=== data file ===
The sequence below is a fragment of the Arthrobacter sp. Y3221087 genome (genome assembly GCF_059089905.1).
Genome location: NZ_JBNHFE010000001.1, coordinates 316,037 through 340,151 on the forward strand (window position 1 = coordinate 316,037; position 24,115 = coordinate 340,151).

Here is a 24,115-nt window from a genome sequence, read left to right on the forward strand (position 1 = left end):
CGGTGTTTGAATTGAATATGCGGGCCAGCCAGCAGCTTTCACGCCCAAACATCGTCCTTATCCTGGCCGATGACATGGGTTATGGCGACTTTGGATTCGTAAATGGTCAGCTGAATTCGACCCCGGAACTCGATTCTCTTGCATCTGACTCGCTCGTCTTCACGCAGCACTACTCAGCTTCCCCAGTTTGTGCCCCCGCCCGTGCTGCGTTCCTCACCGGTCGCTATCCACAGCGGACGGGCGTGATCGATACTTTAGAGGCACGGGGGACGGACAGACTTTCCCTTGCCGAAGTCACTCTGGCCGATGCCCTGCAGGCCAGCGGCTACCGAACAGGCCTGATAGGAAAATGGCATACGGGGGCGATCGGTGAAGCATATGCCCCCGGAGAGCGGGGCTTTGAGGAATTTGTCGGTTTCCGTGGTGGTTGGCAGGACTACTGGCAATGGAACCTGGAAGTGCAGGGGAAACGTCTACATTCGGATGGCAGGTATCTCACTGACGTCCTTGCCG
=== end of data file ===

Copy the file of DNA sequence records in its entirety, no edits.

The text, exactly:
The sequence below is a fragment of the Arthrobacter sp. Y3221087 genome (genome assembly GCF_059089905.1).
Genome location: NZ_JBNHFE010000001.1, coordinates 316,037 through 340,151 on the forward strand (window position 1 = coordinate 316,037; position 24,115 = coordinate 340,151).

Here is a 24,115-nt window from a genome sequence, read left to right on the forward strand (position 1 = left end):
CGGTGTTTGAATTGAATATGCGGGCCAGCCAGCAGCTTTCACGCCCAAACATCGTCCTTATCCTGGCCGATGACATGGGTTATGGCGACTTTGGATTCGTAAATGGTCAGCTGAATTCGACCCCGGAACTCGATTCTCTTGCATCTGACTCGCTCGTCTTCACGCAGCACTACTCAGCTTCCCCAGTTTGTGCCCCCGCCCGTGCTGCGTTCCTCACCGGTCGCTATCCACAGCGGACGGGCGTGATCGATACTTTAGAGGCACGGGGGACGGACAGACTTTCCCTTGCCGAAGTCACTCTGGCCGATGCCCTGCAGGCCAGCGGCTACCGAACAGGCCTGATAGGAAAATGGCATACGGGGGCGATCGGTGAAGCATATGCCCCCGGAGAGCGGGGCTTTGAGGAATTTGTCGGTTTCCGTGGTGGTTGGCAGGACTACTGGCAATGGAACCTGGAAGTGCAGGGGAAACGTCTACATTCGGATGGCAGGTATCTCACTGACGTCCTTGCCG